Project reporting doesn't have to be painstakingly difficult or cumbersome with the right planning and tools. Read on to learn more about how to make project management reporting simple, no matter who is asking.
When it comes to the project reporting process, different audiences will favour varying types of reporting.
Your direct manager will likely want a high-level overview that shows project health and growth over time.
Board members, uninvolved in the day-to-day, may have different reporting requirements. Smart project managers will excel at presenting project progress in ways they easily understand. They’ll ensure board members have access to the overall project plan and set up standardized progress reports at regular intervals.
Investors may have a completely different mindset. For example, as potential project sponsors, possible investors of a startup will be considering the level of risk management involved. They will likely want complete and transparent reports that drill down project data on a regular basis, including:
It's one thing to know that different audiences will expect various types of reports, but what are the common types project managers should expect? Here will we cover the most usual reporting variations, including project status reports, task status reports, milestone reports in progress and risk management reports.
Project status reports help project managers track progress towards goals and targets and measure actual versus planned project progress. These are best used on a monthly, regular basis to keep the project on track and provide insights on adjustments that team members may need to make.
Regular project status reports help update the estimated project length, monetary requirements and team labour needed to complete a project. Project managers should be careful to be optimistic and ambitious with status reports, but somewhat conservative with estimates so they don't appear to fall behind on their targets.
Once all the project tasks are laid out with estimated timelines and deliverables on a project schedule, project managers must accurately report out on task progress, or completion percentage of each task, regularly.
For example, if you are planning a new product line launch and you have the goal of completing marketing collateral in a time frame of six months, you should demonstrate at least at a 50 percent completion status within three months to your project sponsor.
If you are far ahead of the timeline in marketing goals, but lacking in product testing, knowing where you need to realign resource allocation can be beneficial to overall project health. Many teams use different types of project reporting software to manage task completion.
Every project plan should have key milestones weaved in along the way. Reporting out on the achievement of milestones keeps the executive team and project sponsors informed, and helps motivate your internal team members for a job well done.
For example, if a startup has a goal to acquire 400 new active users in four months, each month they should be seeing at least 100 new active users. Employees should measure the churn rate and new user signups individually, and be able to report at least a 25 percent rise in actively engaged users monthly.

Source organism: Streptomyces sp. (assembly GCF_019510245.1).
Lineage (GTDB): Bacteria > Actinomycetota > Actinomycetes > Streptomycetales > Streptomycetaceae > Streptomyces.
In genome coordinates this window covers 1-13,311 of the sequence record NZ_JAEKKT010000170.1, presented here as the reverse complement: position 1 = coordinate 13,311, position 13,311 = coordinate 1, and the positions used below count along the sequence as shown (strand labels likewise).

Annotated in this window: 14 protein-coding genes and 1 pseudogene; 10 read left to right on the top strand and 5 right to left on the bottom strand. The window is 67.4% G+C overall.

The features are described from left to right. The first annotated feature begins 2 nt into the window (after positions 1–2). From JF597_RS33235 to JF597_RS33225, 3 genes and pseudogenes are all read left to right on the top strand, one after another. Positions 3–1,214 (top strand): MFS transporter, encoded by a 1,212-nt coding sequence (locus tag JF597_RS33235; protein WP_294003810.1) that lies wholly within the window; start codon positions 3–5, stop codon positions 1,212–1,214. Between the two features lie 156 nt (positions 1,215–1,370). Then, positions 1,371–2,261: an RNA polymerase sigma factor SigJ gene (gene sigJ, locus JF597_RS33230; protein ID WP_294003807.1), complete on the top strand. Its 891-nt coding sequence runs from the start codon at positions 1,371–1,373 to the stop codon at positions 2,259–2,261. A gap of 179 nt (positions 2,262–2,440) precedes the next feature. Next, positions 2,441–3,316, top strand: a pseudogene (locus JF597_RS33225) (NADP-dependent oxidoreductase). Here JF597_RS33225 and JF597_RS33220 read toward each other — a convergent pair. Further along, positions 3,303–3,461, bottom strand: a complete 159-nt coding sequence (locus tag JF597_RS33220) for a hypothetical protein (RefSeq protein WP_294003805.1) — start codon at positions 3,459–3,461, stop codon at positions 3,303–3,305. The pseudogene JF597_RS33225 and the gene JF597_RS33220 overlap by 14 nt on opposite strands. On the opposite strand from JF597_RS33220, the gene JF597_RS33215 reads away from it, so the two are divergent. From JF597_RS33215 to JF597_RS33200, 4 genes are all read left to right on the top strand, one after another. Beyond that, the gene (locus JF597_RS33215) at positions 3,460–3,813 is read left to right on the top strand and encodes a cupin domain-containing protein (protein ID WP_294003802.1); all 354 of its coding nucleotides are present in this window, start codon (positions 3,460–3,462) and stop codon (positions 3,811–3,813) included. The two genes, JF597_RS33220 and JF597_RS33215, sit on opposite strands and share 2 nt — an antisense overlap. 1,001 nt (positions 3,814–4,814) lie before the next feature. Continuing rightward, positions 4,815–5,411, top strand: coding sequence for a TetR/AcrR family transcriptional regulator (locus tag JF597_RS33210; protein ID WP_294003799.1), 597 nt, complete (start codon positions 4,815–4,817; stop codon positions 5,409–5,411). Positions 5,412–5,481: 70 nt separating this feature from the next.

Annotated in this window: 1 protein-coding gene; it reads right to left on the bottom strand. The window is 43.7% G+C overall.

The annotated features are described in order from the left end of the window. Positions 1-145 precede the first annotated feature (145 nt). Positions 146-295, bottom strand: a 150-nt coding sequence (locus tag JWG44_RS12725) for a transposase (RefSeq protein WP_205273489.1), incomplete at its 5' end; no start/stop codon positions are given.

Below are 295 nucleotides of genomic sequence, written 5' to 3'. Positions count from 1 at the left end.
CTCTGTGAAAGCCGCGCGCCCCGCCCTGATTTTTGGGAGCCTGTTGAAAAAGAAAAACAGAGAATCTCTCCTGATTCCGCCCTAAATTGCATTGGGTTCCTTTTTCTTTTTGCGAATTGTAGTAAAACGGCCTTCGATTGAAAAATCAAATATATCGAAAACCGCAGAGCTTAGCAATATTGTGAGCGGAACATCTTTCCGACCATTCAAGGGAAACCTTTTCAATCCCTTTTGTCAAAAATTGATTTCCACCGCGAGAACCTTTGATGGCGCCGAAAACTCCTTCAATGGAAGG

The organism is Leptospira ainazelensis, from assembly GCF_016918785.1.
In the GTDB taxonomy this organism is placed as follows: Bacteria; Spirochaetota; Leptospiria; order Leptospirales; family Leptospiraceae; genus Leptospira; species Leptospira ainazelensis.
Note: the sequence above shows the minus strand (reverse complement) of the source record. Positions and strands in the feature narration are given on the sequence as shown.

While milestone reports help team members and investors celebrate reaching targets, the information needs to be used to address where employees are falling short. If original milestones weren't realistic or certain team members are slacking, changes in the workflow may need to happen or duties may need to be reassigned.
Any new business venture comes with potential risks. However, keeping a detailed, accurate project plan helps track and mitigate the most dangerous risks.
The main benefits of risk management reporting involve monitoring risks to gain the maximum amount of control over them and prescribing treatments for risks. Effective risk management reports will measure current status of key project deliverables against the original project schedule, including:
Traditionally, many companies have used GANTT charts in an Excel spreadsheet to flesh out a project. While GANTT charts can be helpful to plan out a project schedule and timeline, they aren't dynamic.
The charts are tedious to make and difficult to update. After a project manager creates the chart, they may store it on the organisational Sharepoint page, but that doesn't mean project progress is being actively tracked. And, if the date of one task changes, it affects the rest of the project timeline. Every scheduled completion date needs to be updated manually every time there is a change request.
Successful companies use smart project management software that makes project reporting easier, so team members can focus on getting important work done. Samewave is social performance management software that gives organisations automatic project reports in real-time, no matter where they are.
With Samewave, businesses have the advantage of using a streamlined, all-in-one project communication tool. Project information is tracked and measured seamlessly, making it easy for everyone to see who is responsible for certain tasks, increasing accountability across the entire team.
Stunning, easy-to-read project dashboards give managers and project sponsors the ability to view progress towards project goals and targets at a moment's notice. Project reports can be created, downloaded and sent to invested stakeholders with a few clicks.
If you're interested in simplifying project reporting, download Samewave today and introduce it to your team to spend less time making cumbersome reports and more time doing what matters most to your business.
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